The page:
Redesigning existing transcranial magnetic stimulation coils to reduce energy: application to low field magnetic stimulation.

Published

Journal Article

OBJECTIVE: To present a systematic framework and exemplar for the development of a compact and energy-efficient coil that replicates the electric field (E-field) distribution induced by an existing transcranial magnetic stimulation coil. APPROACH: The E-field generated by a conventional low field magnetic stimulation (LFMS) coil was measured for a spherical head model and simulated in both spherical and realistic head models. Then, using a spherical head model and spatial harmonic decomposition, a spherical-shaped cap coil was synthesized such that its windings conformed to a spherical surface and replicated the E-field on the cortical surface while requiring less energy. A prototype coil was built and electrically characterized. The effect of constraining the windings to the upper half of the head was also explored via an alternative coil design. MAIN RESULTS: The LFMS E-field distribution resembled that of a large double-cone coil, with a peak field strength around 350 mV m-1 in the cortex. The E-field distributions of the cap coil designs were validated against the original coil, with mean errors of 1%-3%. The cap coil required as little as 2% of the original coil energy and was significantly smaller in size. SIGNIFICANCE: The redesigned LFMS coil is substantially smaller and more energy-efficient than the original, improving cost, power consumption, and portability. These improvements could facilitate deployment of LFMS in the clinic and potentially at home. This coil redesign approach can also be applied to other magnetic stimulation paradigms. Finally, the anatomically-accurate E-field simulation of LFMS can be used to interpret clinical LFMS data.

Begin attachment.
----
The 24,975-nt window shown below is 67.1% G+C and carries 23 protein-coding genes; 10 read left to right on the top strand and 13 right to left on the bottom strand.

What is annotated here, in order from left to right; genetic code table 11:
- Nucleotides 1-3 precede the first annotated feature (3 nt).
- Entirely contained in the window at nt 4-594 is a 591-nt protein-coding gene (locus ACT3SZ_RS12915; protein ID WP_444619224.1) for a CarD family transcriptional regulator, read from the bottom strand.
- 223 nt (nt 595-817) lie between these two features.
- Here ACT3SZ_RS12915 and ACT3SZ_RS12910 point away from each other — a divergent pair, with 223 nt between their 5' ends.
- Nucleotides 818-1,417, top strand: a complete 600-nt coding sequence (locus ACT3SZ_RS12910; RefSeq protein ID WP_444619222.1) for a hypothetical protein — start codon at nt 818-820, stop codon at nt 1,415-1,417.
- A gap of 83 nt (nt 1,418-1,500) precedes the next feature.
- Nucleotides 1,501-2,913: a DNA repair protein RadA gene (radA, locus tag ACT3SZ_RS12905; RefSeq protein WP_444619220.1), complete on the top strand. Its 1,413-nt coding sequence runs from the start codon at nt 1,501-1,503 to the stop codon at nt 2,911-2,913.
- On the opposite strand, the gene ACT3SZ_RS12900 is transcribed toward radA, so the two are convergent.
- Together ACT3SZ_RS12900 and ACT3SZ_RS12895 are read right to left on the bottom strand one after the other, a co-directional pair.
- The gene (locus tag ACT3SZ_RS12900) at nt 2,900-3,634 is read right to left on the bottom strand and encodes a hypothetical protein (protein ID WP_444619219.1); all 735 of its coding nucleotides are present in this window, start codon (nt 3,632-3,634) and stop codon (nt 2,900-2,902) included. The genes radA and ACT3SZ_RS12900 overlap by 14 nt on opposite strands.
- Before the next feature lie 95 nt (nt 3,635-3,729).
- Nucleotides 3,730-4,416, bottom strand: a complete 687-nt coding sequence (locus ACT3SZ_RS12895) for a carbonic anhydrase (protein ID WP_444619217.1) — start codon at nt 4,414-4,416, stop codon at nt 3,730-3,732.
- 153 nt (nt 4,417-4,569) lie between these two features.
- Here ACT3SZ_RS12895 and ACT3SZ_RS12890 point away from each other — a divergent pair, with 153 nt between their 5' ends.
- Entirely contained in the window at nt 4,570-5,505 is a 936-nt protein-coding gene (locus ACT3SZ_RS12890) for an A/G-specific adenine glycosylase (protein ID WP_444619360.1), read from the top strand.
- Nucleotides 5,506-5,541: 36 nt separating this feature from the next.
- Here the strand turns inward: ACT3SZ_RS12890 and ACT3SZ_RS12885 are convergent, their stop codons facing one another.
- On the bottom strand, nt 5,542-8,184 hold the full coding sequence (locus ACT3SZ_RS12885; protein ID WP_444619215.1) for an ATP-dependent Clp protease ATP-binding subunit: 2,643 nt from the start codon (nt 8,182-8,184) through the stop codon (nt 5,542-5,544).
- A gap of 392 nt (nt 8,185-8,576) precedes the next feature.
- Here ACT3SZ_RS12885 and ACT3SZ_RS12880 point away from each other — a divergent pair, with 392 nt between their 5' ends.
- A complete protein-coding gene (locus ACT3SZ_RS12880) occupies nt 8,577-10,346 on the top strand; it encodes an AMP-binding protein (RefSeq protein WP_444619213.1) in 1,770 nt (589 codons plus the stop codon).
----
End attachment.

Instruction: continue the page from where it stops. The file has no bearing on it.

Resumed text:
Full Text

Duke Authors

Cited Authors

  • Wang, B; Shen, MR; Deng, Z-D; Smith, JE; Tharayil, JJ; Gurrey, CJ; Gomez, LJ; Peterchev, AV

Published Date

  • June 2018

Published In

Volume / Issue

  • 15 / 3

Start / End Page

  • 036022 -

PubMed ID

  • 29300001

Pubmed Central ID

  • 29300001

Electronic International Standard Serial Number (EISSN)

  • 1741-2552

Digital Object Identifier (DOI)

  • 10.1088/1741-2552/aaa505

Language

  • eng

Conference Location

  • England